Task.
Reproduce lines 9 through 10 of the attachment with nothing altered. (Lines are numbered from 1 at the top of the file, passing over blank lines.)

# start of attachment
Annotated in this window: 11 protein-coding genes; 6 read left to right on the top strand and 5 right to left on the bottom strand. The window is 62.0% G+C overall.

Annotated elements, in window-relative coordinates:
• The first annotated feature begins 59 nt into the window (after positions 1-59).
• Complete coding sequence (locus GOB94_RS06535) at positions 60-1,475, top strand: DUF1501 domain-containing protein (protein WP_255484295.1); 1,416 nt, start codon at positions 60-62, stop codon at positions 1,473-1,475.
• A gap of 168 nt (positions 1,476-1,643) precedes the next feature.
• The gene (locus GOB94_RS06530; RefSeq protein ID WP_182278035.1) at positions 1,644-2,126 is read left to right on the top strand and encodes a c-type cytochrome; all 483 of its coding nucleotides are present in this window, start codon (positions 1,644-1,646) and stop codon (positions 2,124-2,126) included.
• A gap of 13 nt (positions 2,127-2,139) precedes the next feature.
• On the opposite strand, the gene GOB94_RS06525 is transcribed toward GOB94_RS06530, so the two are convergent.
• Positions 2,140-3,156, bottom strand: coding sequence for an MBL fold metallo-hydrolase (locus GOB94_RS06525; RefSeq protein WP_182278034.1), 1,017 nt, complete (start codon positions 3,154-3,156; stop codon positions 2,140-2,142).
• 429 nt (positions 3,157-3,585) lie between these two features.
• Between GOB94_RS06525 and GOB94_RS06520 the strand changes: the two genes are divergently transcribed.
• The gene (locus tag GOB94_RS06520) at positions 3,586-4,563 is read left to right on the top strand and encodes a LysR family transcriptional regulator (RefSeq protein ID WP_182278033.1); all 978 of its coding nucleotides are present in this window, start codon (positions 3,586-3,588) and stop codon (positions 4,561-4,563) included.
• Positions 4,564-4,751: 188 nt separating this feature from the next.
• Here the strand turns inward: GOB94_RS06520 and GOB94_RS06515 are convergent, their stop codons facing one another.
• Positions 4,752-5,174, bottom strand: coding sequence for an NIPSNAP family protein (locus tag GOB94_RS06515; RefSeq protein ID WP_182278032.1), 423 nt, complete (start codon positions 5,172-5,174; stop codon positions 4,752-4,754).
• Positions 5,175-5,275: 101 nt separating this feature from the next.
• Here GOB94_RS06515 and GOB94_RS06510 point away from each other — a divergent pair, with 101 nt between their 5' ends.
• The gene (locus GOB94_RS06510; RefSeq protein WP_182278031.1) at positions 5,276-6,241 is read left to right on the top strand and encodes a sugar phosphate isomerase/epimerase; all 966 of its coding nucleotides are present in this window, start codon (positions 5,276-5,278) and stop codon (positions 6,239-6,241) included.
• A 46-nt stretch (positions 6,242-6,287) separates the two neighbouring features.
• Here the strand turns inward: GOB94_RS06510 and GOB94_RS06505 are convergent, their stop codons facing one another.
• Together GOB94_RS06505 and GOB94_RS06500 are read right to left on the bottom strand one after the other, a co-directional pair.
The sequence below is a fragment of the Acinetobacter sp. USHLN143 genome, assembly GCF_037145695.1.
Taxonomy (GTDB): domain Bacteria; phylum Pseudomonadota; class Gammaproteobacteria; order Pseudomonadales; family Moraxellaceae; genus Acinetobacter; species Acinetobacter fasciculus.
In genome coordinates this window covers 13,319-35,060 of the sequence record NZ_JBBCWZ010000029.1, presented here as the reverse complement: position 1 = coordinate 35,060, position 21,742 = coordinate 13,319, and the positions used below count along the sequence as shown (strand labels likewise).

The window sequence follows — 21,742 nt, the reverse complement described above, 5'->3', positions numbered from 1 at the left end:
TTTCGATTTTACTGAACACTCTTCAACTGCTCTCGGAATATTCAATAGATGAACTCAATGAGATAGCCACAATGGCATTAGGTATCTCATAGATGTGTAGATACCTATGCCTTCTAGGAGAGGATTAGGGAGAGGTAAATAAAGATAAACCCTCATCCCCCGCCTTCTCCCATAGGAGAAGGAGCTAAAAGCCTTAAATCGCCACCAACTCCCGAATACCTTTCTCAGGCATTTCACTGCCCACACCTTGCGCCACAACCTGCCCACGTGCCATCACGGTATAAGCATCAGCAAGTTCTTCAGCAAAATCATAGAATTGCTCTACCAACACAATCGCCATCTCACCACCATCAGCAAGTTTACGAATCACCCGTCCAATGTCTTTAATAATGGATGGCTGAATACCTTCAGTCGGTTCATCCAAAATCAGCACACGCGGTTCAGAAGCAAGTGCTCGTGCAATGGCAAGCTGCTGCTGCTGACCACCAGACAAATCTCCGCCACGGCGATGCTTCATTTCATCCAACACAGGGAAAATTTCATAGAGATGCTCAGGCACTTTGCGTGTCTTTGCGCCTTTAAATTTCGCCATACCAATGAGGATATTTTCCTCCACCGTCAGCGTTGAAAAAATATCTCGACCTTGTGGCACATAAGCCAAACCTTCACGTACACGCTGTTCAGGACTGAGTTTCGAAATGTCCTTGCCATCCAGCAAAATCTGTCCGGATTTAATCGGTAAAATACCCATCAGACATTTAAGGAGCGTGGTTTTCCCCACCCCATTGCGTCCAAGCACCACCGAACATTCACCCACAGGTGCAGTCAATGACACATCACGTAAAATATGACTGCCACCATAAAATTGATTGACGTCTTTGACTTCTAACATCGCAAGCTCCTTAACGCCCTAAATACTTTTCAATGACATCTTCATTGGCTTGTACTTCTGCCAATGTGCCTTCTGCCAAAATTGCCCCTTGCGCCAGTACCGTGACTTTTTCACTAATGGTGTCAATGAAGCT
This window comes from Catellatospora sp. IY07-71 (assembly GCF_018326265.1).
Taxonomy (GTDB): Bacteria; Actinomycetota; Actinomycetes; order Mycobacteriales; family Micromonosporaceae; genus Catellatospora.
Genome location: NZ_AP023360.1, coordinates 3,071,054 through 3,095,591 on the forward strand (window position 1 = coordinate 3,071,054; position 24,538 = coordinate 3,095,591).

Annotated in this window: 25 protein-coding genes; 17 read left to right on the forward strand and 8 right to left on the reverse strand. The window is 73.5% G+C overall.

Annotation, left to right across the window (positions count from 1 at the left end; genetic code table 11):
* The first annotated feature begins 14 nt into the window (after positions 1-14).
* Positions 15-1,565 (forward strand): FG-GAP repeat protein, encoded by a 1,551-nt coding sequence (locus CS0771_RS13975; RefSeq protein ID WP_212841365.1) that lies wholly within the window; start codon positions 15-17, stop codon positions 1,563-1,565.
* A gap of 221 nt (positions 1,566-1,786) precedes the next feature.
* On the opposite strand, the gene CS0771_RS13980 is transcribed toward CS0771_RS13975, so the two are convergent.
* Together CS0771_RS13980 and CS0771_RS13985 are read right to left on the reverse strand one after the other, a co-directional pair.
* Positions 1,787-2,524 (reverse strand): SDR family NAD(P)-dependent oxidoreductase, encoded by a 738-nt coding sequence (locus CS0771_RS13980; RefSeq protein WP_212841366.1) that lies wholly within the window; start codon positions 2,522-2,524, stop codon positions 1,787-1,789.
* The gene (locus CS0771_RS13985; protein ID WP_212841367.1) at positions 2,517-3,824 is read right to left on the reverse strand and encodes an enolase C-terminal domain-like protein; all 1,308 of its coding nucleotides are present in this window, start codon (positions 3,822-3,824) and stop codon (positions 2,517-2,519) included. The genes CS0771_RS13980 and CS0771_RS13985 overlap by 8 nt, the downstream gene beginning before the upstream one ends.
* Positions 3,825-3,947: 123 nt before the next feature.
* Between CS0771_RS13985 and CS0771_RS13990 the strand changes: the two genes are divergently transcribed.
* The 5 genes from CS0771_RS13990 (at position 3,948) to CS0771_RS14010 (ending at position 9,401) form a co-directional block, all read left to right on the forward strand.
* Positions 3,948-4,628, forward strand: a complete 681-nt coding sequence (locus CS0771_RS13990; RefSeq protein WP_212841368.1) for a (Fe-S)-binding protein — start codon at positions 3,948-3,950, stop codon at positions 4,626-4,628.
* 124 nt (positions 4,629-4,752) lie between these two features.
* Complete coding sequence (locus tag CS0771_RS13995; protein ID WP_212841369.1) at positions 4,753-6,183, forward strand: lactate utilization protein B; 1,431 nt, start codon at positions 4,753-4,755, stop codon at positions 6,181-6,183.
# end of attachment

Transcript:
• Positions 2,140-3,156, bottom strand: coding sequence for an MBL fold metallo-hydrolase (locus GOB94_RS06525; RefSeq protein WP_182278034.1), 1,017 nt, complete (start codon positions 3,154-3,156; stop codon positions 2,140-2,142).
• 429 nt (positions 3,157-3,585) lie between these two features.